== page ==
That is a complete sham, part of the lying attempts to conflate opposition to the militarist Israeli state with anti-Jewish bigotry. As activists who use the slogan have insisted, including anti-Zionist Jews, its meaning is a complete end to discrimination and oppression of the Palestinians and the establishment of equality regardless of race or religion.

The deliberate misinterpretation of the slogan by politicians and the media, as calling for the mass murder of Jewish people, is no different to the racist claims of the 1980s that opponents of South African apartheid wanted to massacre all whites.

Most strikingly though, three of the five clauses of the motion introduced by the Coalition hailed and/or cited the statements of Albanese. The second clause “welcomed” Albanese’s lie that the slogan was “a very violent statement.” The third “concurred” with his frothing denunciation of peaceful pro-Palestinian student encampments, citing his description of them as displaying divisive “hatred” and “ignorance” which “doesn’t have a place.”

Labor and the Coalition joined hands to pass their motion, with virtually no debate.

That has a significance that goes beyond the immediate question of Payman. It underscores the fact that whatever differences they may have on secondary tactical issues, Labor and the Liberal-Nationals are on a unity ticket when it comes to war. They are in a de facto coalition in their support of Israel’s genocide, as well as the broader eruption of militarism, of which it is a part, including the US-NATO proxy war against Russia in Ukraine and the advanced preparations for a catastrophic conflict with China in the Indo-Pacific.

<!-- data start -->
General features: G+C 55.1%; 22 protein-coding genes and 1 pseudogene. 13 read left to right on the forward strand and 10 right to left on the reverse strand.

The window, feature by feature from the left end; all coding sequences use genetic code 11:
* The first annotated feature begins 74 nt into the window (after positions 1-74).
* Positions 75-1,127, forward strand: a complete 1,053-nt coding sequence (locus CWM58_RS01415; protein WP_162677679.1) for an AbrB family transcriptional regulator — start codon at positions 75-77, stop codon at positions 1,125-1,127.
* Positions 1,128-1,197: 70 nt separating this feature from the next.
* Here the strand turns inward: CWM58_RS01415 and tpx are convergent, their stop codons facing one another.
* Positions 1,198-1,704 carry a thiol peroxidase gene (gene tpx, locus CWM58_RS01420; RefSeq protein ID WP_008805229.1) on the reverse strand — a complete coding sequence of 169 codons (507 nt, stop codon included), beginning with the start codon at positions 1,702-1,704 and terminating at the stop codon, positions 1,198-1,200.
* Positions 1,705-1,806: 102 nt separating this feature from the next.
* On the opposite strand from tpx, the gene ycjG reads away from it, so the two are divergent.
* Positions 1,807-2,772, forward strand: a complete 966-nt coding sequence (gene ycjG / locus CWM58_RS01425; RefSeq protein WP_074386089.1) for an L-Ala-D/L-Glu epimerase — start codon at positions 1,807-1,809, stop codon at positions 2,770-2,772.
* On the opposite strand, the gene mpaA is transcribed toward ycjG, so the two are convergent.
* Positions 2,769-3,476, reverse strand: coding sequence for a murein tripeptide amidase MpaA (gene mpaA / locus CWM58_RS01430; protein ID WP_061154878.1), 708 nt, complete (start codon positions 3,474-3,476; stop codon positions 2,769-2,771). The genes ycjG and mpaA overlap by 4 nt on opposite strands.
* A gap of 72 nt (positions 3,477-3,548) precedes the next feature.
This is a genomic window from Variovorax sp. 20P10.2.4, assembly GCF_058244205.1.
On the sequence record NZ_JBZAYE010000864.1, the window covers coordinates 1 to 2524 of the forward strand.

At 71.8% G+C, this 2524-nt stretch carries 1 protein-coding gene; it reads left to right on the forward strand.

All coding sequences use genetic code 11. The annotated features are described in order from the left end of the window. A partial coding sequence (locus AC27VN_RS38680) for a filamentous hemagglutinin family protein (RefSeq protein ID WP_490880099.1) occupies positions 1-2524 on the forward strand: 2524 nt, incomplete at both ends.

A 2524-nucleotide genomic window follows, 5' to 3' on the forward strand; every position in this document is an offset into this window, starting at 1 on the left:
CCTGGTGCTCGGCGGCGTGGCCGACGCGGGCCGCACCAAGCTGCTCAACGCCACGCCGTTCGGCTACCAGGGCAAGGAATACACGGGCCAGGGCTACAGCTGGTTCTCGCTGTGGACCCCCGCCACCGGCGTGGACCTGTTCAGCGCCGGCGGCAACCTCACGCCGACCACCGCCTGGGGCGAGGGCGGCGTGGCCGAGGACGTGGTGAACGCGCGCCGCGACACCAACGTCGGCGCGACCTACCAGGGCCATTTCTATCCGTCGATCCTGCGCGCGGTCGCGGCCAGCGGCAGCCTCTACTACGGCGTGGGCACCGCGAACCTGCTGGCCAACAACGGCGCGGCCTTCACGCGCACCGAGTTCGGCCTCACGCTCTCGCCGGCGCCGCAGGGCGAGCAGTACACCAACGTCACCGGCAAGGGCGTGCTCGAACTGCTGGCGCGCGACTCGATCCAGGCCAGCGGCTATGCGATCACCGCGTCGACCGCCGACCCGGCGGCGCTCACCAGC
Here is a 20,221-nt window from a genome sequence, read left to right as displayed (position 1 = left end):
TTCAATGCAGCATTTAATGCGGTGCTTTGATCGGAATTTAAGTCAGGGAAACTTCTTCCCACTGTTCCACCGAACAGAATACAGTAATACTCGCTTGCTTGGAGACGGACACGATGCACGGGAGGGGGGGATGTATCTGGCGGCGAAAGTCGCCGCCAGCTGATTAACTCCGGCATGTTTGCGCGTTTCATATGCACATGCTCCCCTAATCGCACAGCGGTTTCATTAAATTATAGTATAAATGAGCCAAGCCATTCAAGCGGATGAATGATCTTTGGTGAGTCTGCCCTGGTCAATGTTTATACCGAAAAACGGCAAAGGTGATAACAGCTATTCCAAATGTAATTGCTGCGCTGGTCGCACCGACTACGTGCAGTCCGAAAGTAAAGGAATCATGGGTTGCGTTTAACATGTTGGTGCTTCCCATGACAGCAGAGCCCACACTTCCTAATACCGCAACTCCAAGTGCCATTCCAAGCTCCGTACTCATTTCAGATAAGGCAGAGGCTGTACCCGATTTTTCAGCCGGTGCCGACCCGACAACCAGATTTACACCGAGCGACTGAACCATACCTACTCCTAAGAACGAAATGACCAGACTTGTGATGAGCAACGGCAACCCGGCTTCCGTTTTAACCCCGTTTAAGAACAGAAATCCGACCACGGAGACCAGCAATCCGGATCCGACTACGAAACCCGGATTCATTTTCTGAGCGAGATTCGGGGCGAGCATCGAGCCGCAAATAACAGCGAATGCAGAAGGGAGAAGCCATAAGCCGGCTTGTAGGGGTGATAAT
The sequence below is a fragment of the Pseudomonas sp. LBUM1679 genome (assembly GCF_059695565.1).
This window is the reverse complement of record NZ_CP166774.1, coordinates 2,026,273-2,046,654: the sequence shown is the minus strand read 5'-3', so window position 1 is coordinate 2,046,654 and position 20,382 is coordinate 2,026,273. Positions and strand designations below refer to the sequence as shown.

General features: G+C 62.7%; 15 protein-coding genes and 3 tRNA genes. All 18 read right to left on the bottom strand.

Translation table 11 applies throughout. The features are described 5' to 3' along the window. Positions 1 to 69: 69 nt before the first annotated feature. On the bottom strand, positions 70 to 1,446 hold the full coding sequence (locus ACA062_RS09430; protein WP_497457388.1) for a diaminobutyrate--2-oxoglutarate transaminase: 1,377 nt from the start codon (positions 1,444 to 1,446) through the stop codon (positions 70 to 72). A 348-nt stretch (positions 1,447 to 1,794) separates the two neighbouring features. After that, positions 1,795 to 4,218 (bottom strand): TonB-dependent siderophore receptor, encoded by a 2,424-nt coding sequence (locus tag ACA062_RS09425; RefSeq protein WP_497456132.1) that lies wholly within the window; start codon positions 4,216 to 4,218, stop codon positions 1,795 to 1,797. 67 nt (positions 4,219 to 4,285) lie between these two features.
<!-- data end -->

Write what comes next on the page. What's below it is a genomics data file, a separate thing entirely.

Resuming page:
Payman’s decision to speak out is a limited expression of growing opposition to that program. The senator has previously made a couple of condemnations of Israel’s mass killing of civilians, but avoided labelling the slaughter a genocide or highlighting the complicity of her own government. As recently as March, Payman issued a statement defending the Labor government and repeating its lie that Australia has not exported any weapons to Israel in the past five years.

In the hysterical denunciations of her comments, the media has universally missed a significant element of Payman’s statement. While including sharp characterisations of the war crimes, much of it was framed as a warning to the Labor government and the ruling elite more broadly, that their complicity in genocide risked inflaming popular opposition with dangerous implications for the stability of the existing political order.

Payman began by noting that she had planned to make her remarks at a protest that night commemorating 76 years since the establishment of Israel and the dispossession of the Palestinians. However, she could not address the rally because “understandably there is disillusionment in the community with the parties.”

Later, Payman warned that the official “lack of clarity, the moral confusion, the indecisiveness is eating at the heart of this nation. It is dividing and confusing the nation. Hundreds of thousands are on the streets. Encampments are taking place across the universities.” Payman said that “social cohesion was at stake,” and “we cannot be disconnected from the people of Australia.”

Payman’s political career has substantially been based upon “multicultural” identity politics, related to her background as a Muslim from a family of Afghan refugees. That undoubtedly makes her particularly sensitive to the growing opposition and her own complicit silence has repeatedly been subject to widespread criticism on social media.

The reaction to her limited statement, however, underscores that there will be no shift from the Labor government or the political establishment as a whole. It is committed to militarism and war abroad, not only in Gaza but internationally, and to an accompanying war against the social and democratic rights of the working class. The episode with Payman further exposes the fraudulent claim of fake-left organisations that endless protests, appealing to the government, will compel it to shift course. In fact, the more opposition has been expressed, the more Labor has doubled down on its support for the genocide.

The “disconnect” of which Payman warned will only widen, but to go forward, it must take the form of a political movement of the working class directed against Labor, all the parliamentary parties and the capitalist system that is responsible for the deepening barbarism.